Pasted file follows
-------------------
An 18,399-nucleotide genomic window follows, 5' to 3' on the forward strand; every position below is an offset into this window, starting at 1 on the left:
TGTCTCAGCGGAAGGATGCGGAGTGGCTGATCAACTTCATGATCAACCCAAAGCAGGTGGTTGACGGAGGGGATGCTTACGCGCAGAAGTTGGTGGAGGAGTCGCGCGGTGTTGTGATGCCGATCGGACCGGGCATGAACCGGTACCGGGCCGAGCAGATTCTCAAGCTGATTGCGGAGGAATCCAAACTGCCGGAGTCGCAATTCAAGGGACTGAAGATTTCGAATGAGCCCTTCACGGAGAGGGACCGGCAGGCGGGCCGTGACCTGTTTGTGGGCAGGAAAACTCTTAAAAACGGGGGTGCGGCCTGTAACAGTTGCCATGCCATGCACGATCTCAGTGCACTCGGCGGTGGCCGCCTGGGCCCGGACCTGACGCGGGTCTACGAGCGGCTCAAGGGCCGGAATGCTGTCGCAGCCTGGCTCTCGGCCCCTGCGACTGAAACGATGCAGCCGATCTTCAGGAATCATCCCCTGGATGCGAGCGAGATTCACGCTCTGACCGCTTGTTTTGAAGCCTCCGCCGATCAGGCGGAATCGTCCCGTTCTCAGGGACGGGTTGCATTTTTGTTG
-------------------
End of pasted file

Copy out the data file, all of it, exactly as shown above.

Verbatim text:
An 18,399-nucleotide genomic window follows, 5' to 3' on the forward strand; every position below is an offset into this window, starting at 1 on the left:
TGTCTCAGCGGAAGGATGCGGAGTGGCTGATCAACTTCATGATCAACCCAAAGCAGGTGGTTGACGGAGGGGATGCTTACGCGCAGAAGTTGGTGGAGGAGTCGCGCGGTGTTGTGATGCCGATCGGACCGGGCATGAACCGGTACCGGGCCGAGCAGATTCTCAAGCTGATTGCGGAGGAATCCAAACTGCCGGAGTCGCAATTCAAGGGACTGAAGATTTCGAATGAGCCCTTCACGGAGAGGGACCGGCAGGCGGGCCGTGACCTGTTTGTGGGCAGGAAAACTCTTAAAAACGGGGGTGCGGCCTGTAACAGTTGCCATGCCATGCACGATCTCAGTGCACTCGGCGGTGGCCGCCTGGGCCCGGACCTGACGCGGGTCTACGAGCGGCTCAAGGGCCGGAATGCTGTCGCAGCCTGGCTCTCGGCCCCTGCGACTGAAACGATGCAGCCGATCTTCAGGAATCATCCCCTGGATGCGAGCGAGATTCACGCTCTGACCGCTTGTTTTGAAGCCTCCGCCGATCAGGCGGAATCGTCCCGTTCTCAGGGACGGGTTGCATTTTTGTTG